Paris – French President Emmanuel Macron was re-elected for a second term on Sunday, according to forecasts by polling agencies. In the midst of Russia’s invasion of Ukraine, the outcome provided the European Union with the reassurance of leadership stability in the bloc’s only nuclear-armed power, and was immediately praised by France’s allies.
A second five-year term for centrist Macron spared France and its allies the seismic turmoil caused by the wartime shift of power to Macron’s populist rival Marine Le Pen, who quickly conceded her defeat on Sunday night but was still on track to deliver the best show ever. for its violent extremist nationalist policies.
During her campaign, Le Pen vowed to weaken France’s relations with the 27 countries of the European Union, NATO and Germany, moves that would shake up Europe’s security architecture as the continent grapples with its worst conflict since World War II. Le Pen also spoke out against European Union sanctions on Russian energy supplies and faced scrutiny during the campaign because of her past friendship with the Kremlin.
A chorus of European leaders hailed Macron’s victory. “Democracy wins, Europe wins,” said Spanish Prime Minister Pedro Sanchez.
“Together we will make France and Europe move forward,” European Commission President Ursula von der Leyen wrote on Twitter.
Italian Prime Minister Mario Draghi hailed Macron’s victory as “fantastic news for all of Europe” and a boost to the European Union “as a hero in the greatest challenges of our time, beginning with the war in Ukraine”.
With more than three-quarters of the votes counted, Macron led by 55% to Le Pen’s 45%. Polling agencies predicted that once all the votes were counted, Macron’s winning margin would be well above 10 points, although smaller than when they first faced off in 2017.
Macron is the first French president in 20 years to win re-election, since incumbent Jacques Chirac defeated Le Pen’s father in 2002.
Le Pen described her results as a “brilliant victory,” saying, “In this defeat, I can’t help but feel a kind of hope.”
Breaking the 40% vote threshold is unprecedented for the French far-right. Le Pen was beaten 66% to 34% by Macron in 2017 and her father won less than 20% against Chirac.
She and hard-left leader Jean-Luc Mélenchon, one of the 10 candidates eliminated in the first round on April 10, quickly advanced Sunday night in France’s June legislative elections, urging voters to give them a parliamentary majority to block Macron.
This time Le Pen’s result rewarded her years of efforts to make her far-right policies more palatable to voters. She campaigned vigorously on cost-of-living issues, and achieved profound successes among blue-collar voters in disaffected rural communities and in former industrial centers.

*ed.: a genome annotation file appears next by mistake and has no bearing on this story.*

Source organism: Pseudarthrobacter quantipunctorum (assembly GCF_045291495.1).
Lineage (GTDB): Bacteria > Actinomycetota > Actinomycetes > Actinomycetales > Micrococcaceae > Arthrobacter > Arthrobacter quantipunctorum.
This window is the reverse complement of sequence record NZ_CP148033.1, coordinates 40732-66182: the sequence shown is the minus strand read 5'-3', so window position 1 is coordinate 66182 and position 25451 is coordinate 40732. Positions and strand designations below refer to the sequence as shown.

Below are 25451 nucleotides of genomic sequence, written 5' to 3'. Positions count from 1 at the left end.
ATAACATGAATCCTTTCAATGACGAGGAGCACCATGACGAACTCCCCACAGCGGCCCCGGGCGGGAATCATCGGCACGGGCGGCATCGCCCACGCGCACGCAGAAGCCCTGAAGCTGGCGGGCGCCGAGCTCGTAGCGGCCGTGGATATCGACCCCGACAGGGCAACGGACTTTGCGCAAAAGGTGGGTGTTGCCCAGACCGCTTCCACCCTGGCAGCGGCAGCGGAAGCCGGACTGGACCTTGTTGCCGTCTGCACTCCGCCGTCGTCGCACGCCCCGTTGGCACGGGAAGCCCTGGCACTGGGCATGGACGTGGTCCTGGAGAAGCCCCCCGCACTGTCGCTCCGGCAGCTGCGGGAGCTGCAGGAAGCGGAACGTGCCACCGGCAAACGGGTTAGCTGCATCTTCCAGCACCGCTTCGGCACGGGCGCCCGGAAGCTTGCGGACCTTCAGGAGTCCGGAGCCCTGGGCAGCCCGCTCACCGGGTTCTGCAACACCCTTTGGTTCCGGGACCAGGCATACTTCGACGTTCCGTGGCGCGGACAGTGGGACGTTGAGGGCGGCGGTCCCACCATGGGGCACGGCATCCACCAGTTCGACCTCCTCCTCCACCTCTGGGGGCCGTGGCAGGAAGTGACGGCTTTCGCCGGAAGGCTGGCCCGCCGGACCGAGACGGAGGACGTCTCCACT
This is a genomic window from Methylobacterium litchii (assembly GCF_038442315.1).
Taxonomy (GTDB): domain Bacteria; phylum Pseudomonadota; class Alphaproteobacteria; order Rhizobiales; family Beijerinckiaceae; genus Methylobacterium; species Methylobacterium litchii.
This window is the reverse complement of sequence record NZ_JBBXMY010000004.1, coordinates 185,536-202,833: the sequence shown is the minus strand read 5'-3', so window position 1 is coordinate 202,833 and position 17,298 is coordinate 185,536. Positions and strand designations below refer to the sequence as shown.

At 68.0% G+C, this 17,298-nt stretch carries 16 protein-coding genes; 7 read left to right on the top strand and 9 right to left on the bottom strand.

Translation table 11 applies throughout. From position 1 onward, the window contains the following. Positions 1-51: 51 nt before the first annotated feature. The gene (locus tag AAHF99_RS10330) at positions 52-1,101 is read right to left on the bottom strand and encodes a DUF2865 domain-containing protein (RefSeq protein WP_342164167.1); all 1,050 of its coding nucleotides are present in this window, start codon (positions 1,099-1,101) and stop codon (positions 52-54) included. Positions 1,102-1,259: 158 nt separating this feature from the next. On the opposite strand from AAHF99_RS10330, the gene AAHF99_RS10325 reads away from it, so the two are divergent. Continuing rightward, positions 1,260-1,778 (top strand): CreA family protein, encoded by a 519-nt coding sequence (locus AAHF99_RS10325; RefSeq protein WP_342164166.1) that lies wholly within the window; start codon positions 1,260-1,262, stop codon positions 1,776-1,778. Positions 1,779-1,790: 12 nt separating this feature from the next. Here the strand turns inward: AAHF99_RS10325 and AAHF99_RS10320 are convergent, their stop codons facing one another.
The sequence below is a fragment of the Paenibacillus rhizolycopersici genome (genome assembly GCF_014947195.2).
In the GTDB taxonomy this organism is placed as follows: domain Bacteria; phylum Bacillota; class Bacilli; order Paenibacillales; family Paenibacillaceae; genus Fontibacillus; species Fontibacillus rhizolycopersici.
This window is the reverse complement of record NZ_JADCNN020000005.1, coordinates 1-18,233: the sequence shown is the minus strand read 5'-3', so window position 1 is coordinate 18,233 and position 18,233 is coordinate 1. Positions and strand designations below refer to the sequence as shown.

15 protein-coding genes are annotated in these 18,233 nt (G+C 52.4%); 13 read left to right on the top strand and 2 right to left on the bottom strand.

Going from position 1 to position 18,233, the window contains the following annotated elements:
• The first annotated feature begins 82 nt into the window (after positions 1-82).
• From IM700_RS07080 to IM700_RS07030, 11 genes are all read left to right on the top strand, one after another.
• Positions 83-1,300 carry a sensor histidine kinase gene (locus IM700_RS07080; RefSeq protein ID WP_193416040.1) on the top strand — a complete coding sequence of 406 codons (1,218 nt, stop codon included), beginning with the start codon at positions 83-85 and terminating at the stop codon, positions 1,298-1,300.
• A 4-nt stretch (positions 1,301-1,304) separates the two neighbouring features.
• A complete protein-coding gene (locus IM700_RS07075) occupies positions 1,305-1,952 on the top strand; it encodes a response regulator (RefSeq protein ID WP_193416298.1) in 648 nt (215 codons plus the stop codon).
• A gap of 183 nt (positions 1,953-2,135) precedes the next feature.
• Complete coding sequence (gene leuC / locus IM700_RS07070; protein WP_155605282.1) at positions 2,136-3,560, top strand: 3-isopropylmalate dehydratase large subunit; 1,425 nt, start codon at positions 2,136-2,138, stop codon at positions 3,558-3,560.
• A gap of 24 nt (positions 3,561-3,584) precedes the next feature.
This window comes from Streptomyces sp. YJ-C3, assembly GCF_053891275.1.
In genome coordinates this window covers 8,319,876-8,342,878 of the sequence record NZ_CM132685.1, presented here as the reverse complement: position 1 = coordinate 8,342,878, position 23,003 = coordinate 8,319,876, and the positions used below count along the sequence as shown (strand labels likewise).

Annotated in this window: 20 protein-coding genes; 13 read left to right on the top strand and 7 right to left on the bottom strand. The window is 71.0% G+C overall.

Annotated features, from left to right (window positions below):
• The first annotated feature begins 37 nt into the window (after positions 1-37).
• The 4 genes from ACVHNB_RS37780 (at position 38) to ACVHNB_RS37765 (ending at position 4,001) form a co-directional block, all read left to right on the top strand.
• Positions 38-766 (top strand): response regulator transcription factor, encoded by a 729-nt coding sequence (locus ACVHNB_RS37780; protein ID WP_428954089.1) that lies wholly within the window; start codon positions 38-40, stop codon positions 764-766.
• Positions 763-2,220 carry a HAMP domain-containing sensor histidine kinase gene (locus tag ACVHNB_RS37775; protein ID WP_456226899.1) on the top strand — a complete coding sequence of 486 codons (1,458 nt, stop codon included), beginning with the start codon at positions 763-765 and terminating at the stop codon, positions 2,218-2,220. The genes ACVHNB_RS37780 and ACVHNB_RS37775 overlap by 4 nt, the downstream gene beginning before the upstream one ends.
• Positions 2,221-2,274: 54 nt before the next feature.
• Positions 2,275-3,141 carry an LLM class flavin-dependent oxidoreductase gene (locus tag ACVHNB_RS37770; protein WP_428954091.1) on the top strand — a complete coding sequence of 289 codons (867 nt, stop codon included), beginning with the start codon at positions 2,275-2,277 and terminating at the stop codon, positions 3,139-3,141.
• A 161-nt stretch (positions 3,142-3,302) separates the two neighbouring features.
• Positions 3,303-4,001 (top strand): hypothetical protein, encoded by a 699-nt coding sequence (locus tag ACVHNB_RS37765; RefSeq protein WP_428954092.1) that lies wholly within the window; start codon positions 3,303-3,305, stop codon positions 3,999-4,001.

The drop in support for Macron compared to five years ago suggests a tough battle awaits the president to rally the people behind him in his second term. Many French voters find the 2022 presidential rematch less convincing than in 2017, when Macron was an unknown factor.
Left-wing voters — unable to identify with the centrist president or Le Pen’s violent nationalist program — often grappled with the options on Sunday. Some reluctantly headed to the polls only to stop Le Pen, and cast their unfunny votes for Macron.
“The least option was worse,” said Stephanie David, a logistics worker who backed a Communist candidate in the first round.
It was an impossible choice for retired Jean-Pierre Roux. Having also voted for communism in the first round, he threw an empty envelope into the ballot box on Sunday, ignoring Le Pen’s policies and what he saw as Macron’s arrogance.
“I’m not against his ideas but I can’t stand that person,” Rowe said.
In turn, Marianne Arbery, voting in Paris, cast his vote for Macron “to avoid a government that finds itself with fascists and racists.”
“There is a real danger,” the 29-year-old said.
Macron entered the vote by a wide margin in the polls, but faced a ripped, anxious and tired electorate. The war in Ukraine and the COVID-19 pandemic hit Macron’s first term, as did months of violent protests against his economic policies.
Appealing to working-class voters struggling with rising prices, Le Pen vowed that lowering the cost of living would be her priority and argued that Macron’s presidency has left the country deeply divided.
Macron has sought to appeal to immigrant and religious minority voters, notably because of Le Pen’s proposed policies that target Muslims and put French citizens first for jobs and benefits. He also promoted his environmental and climate achievements, hoping to attract young voters who backed leftist candidates in the first round of voting.
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